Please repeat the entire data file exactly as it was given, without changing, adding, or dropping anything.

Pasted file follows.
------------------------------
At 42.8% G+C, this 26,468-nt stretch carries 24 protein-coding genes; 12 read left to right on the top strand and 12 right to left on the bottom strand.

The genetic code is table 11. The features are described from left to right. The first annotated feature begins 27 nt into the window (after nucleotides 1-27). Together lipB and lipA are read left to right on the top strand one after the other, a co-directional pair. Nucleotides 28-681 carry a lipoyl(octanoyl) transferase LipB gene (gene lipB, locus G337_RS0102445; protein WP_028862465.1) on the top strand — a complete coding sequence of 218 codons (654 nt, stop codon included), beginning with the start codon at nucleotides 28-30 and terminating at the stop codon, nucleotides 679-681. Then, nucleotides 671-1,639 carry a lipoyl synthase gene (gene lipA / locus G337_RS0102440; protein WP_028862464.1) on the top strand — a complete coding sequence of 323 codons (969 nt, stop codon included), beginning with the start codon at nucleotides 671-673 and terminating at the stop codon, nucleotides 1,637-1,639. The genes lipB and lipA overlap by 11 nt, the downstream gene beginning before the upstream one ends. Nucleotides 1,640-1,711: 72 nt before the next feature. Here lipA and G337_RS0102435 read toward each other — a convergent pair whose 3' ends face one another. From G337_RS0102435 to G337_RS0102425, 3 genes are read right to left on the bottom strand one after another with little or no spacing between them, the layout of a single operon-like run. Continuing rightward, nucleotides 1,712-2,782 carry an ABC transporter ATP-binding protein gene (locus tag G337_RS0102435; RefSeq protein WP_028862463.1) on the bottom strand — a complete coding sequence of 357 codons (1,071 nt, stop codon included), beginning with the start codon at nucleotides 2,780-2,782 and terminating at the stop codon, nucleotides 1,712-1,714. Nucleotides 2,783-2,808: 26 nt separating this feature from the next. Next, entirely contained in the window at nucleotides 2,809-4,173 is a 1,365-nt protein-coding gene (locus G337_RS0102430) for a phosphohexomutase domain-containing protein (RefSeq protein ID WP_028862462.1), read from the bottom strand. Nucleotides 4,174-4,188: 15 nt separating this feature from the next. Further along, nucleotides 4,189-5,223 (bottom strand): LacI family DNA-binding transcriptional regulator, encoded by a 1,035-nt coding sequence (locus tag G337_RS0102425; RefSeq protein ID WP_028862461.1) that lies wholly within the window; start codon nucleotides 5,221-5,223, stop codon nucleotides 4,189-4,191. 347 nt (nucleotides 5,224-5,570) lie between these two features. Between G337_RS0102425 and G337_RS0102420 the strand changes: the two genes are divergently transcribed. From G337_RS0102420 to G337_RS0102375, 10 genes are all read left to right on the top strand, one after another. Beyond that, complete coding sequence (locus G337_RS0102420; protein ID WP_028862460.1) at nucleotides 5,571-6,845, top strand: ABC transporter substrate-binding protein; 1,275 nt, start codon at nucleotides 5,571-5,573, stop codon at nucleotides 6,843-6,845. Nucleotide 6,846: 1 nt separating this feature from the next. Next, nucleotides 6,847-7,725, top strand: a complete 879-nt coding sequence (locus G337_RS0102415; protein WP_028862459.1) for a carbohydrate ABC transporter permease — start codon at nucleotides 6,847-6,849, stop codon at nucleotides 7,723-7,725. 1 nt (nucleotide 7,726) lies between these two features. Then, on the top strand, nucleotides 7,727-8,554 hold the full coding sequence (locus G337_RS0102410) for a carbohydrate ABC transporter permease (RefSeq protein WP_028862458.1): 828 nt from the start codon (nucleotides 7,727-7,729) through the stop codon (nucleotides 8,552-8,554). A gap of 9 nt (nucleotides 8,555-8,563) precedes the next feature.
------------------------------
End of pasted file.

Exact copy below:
At 42.8% G+C, this 26,468-nt stretch carries 24 protein-coding genes; 12 read left to right on the top strand and 12 right to left on the bottom strand.

The genetic code is table 11. The features are described from left to right. The first annotated feature begins 27 nt into the window (after nucleotides 1-27). Together lipB and lipA are read left to right on the top strand one after the other, a co-directional pair. Nucleotides 28-681 carry a lipoyl(octanoyl) transferase LipB gene (gene lipB, locus G337_RS0102445; protein WP_028862465.1) on the top strand — a complete coding sequence of 218 codons (654 nt, stop codon included), beginning with the start codon at nucleotides 28-30 and terminating at the stop codon, nucleotides 679-681. Then, nucleotides 671-1,639 carry a lipoyl synthase gene (gene lipA / locus G337_RS0102440; protein WP_028862464.1) on the top strand — a complete coding sequence of 323 codons (969 nt, stop codon included), beginning with the start codon at nucleotides 671-673 and terminating at the stop codon, nucleotides 1,637-1,639. The genes lipB and lipA overlap by 11 nt, the downstream gene beginning before the upstream one ends. Nucleotides 1,640-1,711: 72 nt before the next feature. Here lipA and G337_RS0102435 read toward each other — a convergent pair whose 3' ends face one another. From G337_RS0102435 to G337_RS0102425, 3 genes are read right to left on the bottom strand one after another with little or no spacing between them, the layout of a single operon-like run. Continuing rightward, nucleotides 1,712-2,782 carry an ABC transporter ATP-binding protein gene (locus tag G337_RS0102435; RefSeq protein WP_028862463.1) on the bottom strand — a complete coding sequence of 357 codons (1,071 nt, stop codon included), beginning with the start codon at nucleotides 2,780-2,782 and terminating at the stop codon, nucleotides 1,712-1,714. Nucleotides 2,783-2,808: 26 nt separating this feature from the next. Next, entirely contained in the window at nucleotides 2,809-4,173 is a 1,365-nt protein-coding gene (locus G337_RS0102430) for a phosphohexomutase domain-containing protein (RefSeq protein ID WP_028862462.1), read from the bottom strand. Nucleotides 4,174-4,188: 15 nt separating this feature from the next. Further along, nucleotides 4,189-5,223 (bottom strand): LacI family DNA-binding transcriptional regulator, encoded by a 1,035-nt coding sequence (locus tag G337_RS0102425; RefSeq protein ID WP_028862461.1) that lies wholly within the window; start codon nucleotides 5,221-5,223, stop codon nucleotides 4,189-4,191. 347 nt (nucleotides 5,224-5,570) lie between these two features. Between G337_RS0102425 and G337_RS0102420 the strand changes: the two genes are divergently transcribed. From G337_RS0102420 to G337_RS0102375, 10 genes are all read left to right on the top strand, one after another. Beyond that, complete coding sequence (locus G337_RS0102420; protein ID WP_028862460.1) at nucleotides 5,571-6,845, top strand: ABC transporter substrate-binding protein; 1,275 nt, start codon at nucleotides 5,571-5,573, stop codon at nucleotides 6,843-6,845. Nucleotide 6,846: 1 nt separating this feature from the next. Next, nucleotides 6,847-7,725, top strand: a complete 879-nt coding sequence (locus G337_RS0102415; protein WP_028862459.1) for a carbohydrate ABC transporter permease — start codon at nucleotides 6,847-6,849, stop codon at nucleotides 7,723-7,725. 1 nt (nucleotide 7,726) lies between these two features. Then, on the top strand, nucleotides 7,727-8,554 hold the full coding sequence (locus G337_RS0102410) for a carbohydrate ABC transporter permease (RefSeq protein WP_028862458.1): 828 nt from the start codon (nucleotides 7,727-7,729) through the stop codon (nucleotides 8,552-8,554). A gap of 9 nt (nucleotides 8,555-8,563) precedes the next feature.